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Decorative alcohol fuelled devices 

New safety standard 

From 17 March 2017, the Commonwealth imposed an interim ban on the sale of certain decorative alcohol fuelled devices (burners) nationally. The national interim ban comes to an end on 14 July 2017, and will be replaced by a safety standard from 15 July 2017. The new safety standard:

  • prevents the supply of table top devices (devices which weigh less than 8 kilograms or have a footprint less than 900 square centimetres); and
  • requires freestanding and fixed devices to meet a stability test, come with a fuel container with a flame arrester (or an automatic fuel pump system) and display warnings on the device about refuelling hazards.

Further details about the new standard can be found on the Product Safety Australia website.

Alcohol fuelled device     Alcohol fuelled device    Alcohol fuelled device
Examples of decorative alcohol fuelled devices are shown above.

The devices are primarily decorative but are also sold for heating and display purposes. The fuel is typically ethanol in liquid or (less commonly) gel form. The most common form is methylated spirits (ethanol and around 10 per cent methanol) which may also be marketed as bio-ethanol or eco-fuel.

These devices are especially dangerous when they are being refuelled. When the fuel is low, the flame can appear blue or clear, making it difficult to see. Refuelling when a flame is present or the device is still warm can lead to an explosion. There is also a risk of the device being knocked over by children or pets and causing serious burns to people nearby as well as damage to property.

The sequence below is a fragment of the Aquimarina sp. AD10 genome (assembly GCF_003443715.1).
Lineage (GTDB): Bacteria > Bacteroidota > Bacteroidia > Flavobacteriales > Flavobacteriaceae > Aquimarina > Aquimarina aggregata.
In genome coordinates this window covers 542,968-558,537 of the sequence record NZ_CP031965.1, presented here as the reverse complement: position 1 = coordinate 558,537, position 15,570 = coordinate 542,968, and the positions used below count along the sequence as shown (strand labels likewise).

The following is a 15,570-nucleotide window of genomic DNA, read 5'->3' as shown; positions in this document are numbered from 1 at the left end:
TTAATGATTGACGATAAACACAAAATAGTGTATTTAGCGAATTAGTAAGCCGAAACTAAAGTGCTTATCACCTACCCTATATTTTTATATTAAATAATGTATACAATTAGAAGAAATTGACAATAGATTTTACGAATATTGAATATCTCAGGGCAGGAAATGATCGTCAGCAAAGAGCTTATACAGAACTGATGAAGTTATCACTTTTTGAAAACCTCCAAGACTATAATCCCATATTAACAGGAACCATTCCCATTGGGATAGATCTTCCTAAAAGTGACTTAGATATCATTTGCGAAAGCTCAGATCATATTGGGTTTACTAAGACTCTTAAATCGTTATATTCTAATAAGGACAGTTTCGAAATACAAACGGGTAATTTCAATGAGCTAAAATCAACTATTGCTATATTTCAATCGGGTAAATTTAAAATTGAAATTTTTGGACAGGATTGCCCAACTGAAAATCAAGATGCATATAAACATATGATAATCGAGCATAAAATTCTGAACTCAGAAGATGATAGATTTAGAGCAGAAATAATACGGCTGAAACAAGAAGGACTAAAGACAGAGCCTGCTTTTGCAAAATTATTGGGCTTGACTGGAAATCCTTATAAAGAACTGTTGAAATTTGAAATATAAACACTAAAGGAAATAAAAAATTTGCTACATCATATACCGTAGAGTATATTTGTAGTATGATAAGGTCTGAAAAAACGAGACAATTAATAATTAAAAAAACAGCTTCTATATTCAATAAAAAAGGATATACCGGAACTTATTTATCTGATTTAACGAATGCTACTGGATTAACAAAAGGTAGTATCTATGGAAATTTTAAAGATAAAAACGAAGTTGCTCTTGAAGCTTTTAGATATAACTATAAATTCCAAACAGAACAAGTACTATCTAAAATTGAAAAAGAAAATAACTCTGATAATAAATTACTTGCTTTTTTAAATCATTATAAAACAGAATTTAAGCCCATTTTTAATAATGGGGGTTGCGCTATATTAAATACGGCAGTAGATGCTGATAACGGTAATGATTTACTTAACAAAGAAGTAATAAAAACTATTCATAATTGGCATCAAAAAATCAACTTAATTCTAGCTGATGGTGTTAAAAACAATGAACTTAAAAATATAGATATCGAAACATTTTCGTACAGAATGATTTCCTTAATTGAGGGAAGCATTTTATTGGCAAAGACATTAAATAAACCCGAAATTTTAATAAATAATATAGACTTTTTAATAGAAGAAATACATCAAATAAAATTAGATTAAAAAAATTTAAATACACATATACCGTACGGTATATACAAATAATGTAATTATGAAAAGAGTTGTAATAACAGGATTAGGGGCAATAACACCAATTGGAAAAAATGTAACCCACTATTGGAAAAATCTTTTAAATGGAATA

Information for traders 

The new mandatory safety standard includes a transitional provision where suppliers have the option of complying with the specifications in the national interim ban from 15 July to 14 October 2017. From 15 October 2017, suppliers must comply with the mandatory standard. Retailers and suppliers can go to the ACCC’s product safety website to get further information on the new safety standard.

If you have supplied devices that are unsafe for consumers, you are expected to take action to minimise the risk of serious injury or death, by undertaking a voluntary recall of unsafe devices previously supplied. Guidance for how to conduct a recall is provided by the ACCC at Conducting a recall.

There are tough penalties for selling products which do not comply with a safety standard. Individuals can face a maximum fine of $220,000 and corporations face a maximum fine of $1.1 million.

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Information for consumers 

Consumers seeking to purchase decorative alcohol-fuelled devices should check with suppliers that the device complies with the safety standard.

Consumers who have purchased a decorative alcohol-fuelled device before the interim ban, which now does not meet the new standard, should return the item to the seller with their proof of purchase to obtain a refund. Consumers concerned about products they have previously purchased are advised to visit the Product Safety Australia website for information about the safety standard and consumer rights.

Watch the Don’t fuel the fire – ethanol burner safety awareness film here.

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